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The Dos and Don’ts of Turning a Volunteer Into an Employee

By June 26, 2023October 19th, 2023No Comments

Volunteers are an essential part of modern nonprofits. They perform indispensable work and provide tremendous value because they believe in the organization’s mission and values. Although the amount varies from state to state, a recent study valued volunteer work at an average of $28.54 per hour. This number illustrates not just the value of the work itself but also the work that paid staff are freed up to do because of the efforts of volunteers. It is clear that without the work of volunteers, nonprofit organizations would be hard-pressed to meet their goals.

Sometimes nonprofits hire volunteers as part- or full-time staff members. Because volunteers are already familiar with the organization’s work and are passionate about its mission and goals — and have shown their capabilities, skill at working with others, and motivation — it seems like a logical step. However, the relationship and legal differences between employees and volunteers are highly complex. Many nonprofits hire people for the wrong reason or without a clear idea of what to expect from them as an employee. Here are some of the dos and don’ts if you are considering hiring a volunteer to join your staff:

Do recruit a volunteer for a role that requires part- or full-time wage work

Imagine your organization receives a grant for a new project or secures additional funding or your leadership determines that you need additional staff in a key department. Going through the traditional route of recruiting and hiring someone externally is an option, but it makes sense to consider your volunteers as well. Because your volunteers have hands-on experience with the work and have already built relationships with the organization, they are uniquely suited to step into the role with a limited need for orientation.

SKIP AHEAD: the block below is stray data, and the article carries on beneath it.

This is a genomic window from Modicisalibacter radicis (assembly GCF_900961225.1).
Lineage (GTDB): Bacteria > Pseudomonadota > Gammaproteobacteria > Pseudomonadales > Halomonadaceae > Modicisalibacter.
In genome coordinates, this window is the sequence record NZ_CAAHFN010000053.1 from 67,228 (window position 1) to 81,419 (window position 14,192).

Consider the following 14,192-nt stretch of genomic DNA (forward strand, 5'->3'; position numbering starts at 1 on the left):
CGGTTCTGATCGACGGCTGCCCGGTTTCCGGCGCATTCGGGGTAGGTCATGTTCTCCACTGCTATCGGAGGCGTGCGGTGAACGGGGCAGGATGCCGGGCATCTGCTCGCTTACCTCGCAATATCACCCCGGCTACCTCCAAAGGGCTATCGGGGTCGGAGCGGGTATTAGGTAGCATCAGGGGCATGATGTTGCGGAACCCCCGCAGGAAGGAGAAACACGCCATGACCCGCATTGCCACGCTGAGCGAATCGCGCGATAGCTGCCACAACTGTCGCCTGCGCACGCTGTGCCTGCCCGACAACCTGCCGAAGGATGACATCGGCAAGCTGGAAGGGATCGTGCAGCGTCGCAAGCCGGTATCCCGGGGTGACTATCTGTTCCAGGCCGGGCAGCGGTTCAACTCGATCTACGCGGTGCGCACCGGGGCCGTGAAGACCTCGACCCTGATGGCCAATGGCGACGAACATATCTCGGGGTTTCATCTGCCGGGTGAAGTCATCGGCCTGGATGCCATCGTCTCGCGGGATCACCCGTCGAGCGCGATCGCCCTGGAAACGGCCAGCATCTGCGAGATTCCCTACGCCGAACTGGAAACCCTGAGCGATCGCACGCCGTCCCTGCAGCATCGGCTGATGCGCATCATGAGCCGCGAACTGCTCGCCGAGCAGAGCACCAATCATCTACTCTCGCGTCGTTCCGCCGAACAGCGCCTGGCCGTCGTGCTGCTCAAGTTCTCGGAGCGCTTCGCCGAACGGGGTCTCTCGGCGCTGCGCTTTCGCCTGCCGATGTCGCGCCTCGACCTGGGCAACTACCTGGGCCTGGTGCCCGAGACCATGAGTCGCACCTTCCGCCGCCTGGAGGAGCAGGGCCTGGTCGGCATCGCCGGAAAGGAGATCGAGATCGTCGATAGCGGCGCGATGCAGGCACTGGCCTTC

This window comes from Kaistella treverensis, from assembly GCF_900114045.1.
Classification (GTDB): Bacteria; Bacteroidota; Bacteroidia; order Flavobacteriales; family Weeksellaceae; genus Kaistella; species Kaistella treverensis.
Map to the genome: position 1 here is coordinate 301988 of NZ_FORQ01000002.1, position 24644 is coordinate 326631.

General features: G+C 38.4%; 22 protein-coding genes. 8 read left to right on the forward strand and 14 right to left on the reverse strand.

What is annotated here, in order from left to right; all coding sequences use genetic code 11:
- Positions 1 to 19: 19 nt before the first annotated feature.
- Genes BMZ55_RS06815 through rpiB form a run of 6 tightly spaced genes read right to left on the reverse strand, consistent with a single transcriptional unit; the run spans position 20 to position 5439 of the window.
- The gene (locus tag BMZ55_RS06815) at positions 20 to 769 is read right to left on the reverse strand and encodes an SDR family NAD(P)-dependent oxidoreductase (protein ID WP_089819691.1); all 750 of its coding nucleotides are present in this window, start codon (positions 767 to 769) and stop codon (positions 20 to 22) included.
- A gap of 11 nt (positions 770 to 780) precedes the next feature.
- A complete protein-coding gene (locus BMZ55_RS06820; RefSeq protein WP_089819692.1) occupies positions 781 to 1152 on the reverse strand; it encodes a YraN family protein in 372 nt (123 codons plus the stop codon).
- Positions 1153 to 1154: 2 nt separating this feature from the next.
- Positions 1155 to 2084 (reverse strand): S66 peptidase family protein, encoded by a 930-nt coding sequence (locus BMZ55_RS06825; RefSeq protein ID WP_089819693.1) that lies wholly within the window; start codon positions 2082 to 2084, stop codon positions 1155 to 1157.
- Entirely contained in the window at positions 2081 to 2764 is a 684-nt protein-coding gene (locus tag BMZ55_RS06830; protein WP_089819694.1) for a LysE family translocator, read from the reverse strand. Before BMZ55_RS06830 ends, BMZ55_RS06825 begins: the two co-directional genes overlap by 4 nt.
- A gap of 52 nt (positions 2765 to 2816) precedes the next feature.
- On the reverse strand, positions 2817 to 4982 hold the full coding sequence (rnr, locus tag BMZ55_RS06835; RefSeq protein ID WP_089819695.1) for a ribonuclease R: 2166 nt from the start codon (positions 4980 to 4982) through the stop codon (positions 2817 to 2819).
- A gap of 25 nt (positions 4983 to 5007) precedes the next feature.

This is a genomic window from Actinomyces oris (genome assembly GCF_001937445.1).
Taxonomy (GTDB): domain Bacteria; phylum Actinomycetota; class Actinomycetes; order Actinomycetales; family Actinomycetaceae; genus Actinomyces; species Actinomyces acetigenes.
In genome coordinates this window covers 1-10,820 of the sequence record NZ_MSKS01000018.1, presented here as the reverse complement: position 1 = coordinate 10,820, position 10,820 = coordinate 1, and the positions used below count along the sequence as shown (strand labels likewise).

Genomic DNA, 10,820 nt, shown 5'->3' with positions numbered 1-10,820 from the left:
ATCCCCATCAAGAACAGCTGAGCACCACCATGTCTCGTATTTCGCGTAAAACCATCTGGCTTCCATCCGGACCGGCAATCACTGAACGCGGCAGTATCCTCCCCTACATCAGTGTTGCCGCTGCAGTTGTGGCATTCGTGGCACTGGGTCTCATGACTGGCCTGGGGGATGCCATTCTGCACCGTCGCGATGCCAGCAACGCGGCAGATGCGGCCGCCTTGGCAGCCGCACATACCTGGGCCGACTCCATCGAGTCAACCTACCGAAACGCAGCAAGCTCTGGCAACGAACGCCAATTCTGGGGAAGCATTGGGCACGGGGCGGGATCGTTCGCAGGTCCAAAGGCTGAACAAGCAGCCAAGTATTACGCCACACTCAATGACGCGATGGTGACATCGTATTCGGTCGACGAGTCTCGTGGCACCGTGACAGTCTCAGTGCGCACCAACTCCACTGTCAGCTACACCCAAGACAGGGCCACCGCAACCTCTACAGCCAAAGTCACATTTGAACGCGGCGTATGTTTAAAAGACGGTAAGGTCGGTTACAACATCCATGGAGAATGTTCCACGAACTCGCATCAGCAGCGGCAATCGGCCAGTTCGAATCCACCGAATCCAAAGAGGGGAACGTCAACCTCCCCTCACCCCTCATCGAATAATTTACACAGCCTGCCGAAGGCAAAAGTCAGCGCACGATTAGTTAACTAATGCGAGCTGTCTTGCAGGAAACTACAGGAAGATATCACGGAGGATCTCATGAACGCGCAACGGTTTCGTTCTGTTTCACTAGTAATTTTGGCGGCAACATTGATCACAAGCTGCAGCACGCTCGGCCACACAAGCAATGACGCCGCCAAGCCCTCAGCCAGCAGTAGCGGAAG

However, the complexity of the legal obligations your organization has to its volunteers means you need to make it clear that, just like the volunteer work, nobody is required to apply to be considered for the role. Additionally, although it may be tempting to ask volunteers to help fill in the responsibilities of the role while you are recruiting, this can lead to legal issues because wage work and volunteer work need to remain separate. Also, just because a volunteer is already a trusted team member does not mean they will not need additional training and orientation. If they are interested in the role, you should empower them to speak up about areas they do not feel confident working in yet.

Don’t offer a volunteer a job just to keep them around

Long-time or skilled volunteers can often become critical parts of your organization, even as they are offering their skills for free. A common issue with these kinds of volunteers is burnout. Because they feel undue pressure as a critical part of the mission, they run the risk of overworking themselves, particularly if they have work outside of the organization. Some nonprofits respond to this by “working out” a part- or full-time role without considering the other options, just because they want to keep the volunteer in the organization.